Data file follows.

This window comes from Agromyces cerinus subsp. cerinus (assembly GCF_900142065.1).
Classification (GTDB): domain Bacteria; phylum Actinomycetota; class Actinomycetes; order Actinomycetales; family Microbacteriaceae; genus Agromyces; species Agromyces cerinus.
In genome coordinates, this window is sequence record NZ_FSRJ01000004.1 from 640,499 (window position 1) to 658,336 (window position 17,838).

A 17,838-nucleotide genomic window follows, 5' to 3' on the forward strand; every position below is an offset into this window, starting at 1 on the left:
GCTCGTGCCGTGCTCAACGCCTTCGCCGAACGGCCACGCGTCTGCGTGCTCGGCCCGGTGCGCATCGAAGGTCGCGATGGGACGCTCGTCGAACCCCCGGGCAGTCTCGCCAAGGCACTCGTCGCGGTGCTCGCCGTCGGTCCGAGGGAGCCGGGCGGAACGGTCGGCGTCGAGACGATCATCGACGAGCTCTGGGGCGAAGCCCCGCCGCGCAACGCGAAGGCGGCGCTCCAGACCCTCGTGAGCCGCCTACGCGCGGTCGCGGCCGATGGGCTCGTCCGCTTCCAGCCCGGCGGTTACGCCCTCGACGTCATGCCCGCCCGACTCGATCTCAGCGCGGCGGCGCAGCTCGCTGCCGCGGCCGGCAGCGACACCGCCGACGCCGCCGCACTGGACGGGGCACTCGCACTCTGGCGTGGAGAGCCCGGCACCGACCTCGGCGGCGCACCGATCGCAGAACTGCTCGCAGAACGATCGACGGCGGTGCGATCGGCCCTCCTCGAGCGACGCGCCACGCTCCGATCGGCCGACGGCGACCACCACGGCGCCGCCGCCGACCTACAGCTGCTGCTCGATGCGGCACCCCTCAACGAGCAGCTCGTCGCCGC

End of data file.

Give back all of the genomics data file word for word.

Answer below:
This window comes from Agromyces cerinus subsp. cerinus (assembly GCF_900142065.1).
Classification (GTDB): domain Bacteria; phylum Actinomycetota; class Actinomycetes; order Actinomycetales; family Microbacteriaceae; genus Agromyces; species Agromyces cerinus.
In genome coordinates, this window is sequence record NZ_FSRJ01000004.1 from 640,499 (window position 1) to 658,336 (window position 17,838).

A 17,838-nucleotide genomic window follows, 5' to 3' on the forward strand; every position below is an offset into this window, starting at 1 on the left:
GCTCGTGCCGTGCTCAACGCCTTCGCCGAACGGCCACGCGTCTGCGTGCTCGGCCCGGTGCGCATCGAAGGTCGCGATGGGACGCTCGTCGAACCCCCGGGCAGTCTCGCCAAGGCACTCGTCGCGGTGCTCGCCGTCGGTCCGAGGGAGCCGGGCGGAACGGTCGGCGTCGAGACGATCATCGACGAGCTCTGGGGCGAAGCCCCGCCGCGCAACGCGAAGGCGGCGCTCCAGACCCTCGTGAGCCGCCTACGCGCGGTCGCGGCCGATGGGCTCGTCCGCTTCCAGCCCGGCGGTTACGCCCTCGACGTCATGCCCGCCCGACTCGATCTCAGCGCGGCGGCGCAGCTCGCTGCCGCGGCCGGCAGCGACACCGCCGACGCCGCCGCACTGGACGGGGCACTCGCACTCTGGCGTGGAGAGCCCGGCACCGACCTCGGCGGCGCACCGATCGCAGAACTGCTCGCAGAACGATCGACGGCGGTGCGATCGGCCCTCCTCGAGCGACGCGCCACGCTCCGATCGGCCGACGGCGACCACCACGGCGCCGCCGCCGACCTACAGCTGCTGCTCGATGCGGCACCCCTCAACGAGCAGCTCGTCGCCGC